When I was in the military we were constantly drilled about the problem of Essential Elements of Friendly Information, or EEFIs. What are EEFis? If an adversary can cast a wide net of surveillance, they can often find multiple clues about what you are planning to do, or who is making which decisions. For instance, if several people married to military members all make plans to be without their spouses for a long period of time, the adversary can be certain a unit is about to be deployed. If the unit of each member can be determined, then the strength, positioning, and other facts about what action you are taking can be guessed.
Given enough broad information, an adversary can often guess at details that you really do not want them to know.
What brings all of this to mind is a recent article in Dark Reading about how attackers take advantage of publicly available information to form Spear Phishing attacks—
Most security leaders are acutely aware of the threat phishing scams pose to enterprise security. What garners less attention is the vast amount of publicly available information about organizations and their employees that enables these attacks.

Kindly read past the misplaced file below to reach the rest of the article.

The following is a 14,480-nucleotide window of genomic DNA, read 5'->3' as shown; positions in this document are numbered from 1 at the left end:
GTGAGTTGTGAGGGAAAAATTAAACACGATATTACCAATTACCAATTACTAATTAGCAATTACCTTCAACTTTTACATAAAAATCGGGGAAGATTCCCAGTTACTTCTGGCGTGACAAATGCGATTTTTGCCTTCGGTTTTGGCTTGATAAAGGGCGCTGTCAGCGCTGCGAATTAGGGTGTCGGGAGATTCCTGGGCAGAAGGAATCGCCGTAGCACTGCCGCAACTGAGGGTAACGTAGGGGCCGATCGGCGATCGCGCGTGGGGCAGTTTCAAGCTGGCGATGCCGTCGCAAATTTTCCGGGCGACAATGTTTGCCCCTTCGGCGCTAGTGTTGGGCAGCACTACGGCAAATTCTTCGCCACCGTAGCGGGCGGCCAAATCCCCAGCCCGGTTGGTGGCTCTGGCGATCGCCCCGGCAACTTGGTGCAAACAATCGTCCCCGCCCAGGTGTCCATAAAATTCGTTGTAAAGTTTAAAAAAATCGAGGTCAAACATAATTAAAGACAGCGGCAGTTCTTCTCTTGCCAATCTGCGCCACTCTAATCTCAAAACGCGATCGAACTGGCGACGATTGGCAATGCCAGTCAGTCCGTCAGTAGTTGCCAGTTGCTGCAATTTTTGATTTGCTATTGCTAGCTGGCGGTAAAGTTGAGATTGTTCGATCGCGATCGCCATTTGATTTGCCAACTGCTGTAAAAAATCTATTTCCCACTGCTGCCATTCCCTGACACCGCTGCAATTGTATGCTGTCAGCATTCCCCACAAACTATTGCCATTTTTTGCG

Going back further in time, during World War II, we have—
What does all of this mean for the average network engineer concerned about security? Probably nothing different than being just slightly paranoid about your personal security in the first place (way too much modern security is driven by an anti-paranoid mindset, a topic for a future post). Things like—
- Don’t let people know, either through your job description or anything else, that you hold the master passwords for your company, or that your account holds administrator rights.
- Don’t always go to the same watering holes, and don’t talk about work while there to people you’ve just met, or even people you see there all the time.
- Don’t talk about when and where you’re going on vacation. You can talk about it, and share pictures, once you’re back.
If an attacker knows you are going to be on vacation, it’s a lot easier to create a fake “emergency,” tempting you to give out information about accounts, people, and passwords you shouldn’t. Phishing is primarily a matter of social engineering rather than technical acumen. Countering social engineering is also a social skill, rather than a technical one. You can start by learning to just say less about what you are doing, when you are doing it, and who holds the keys to the kingdom.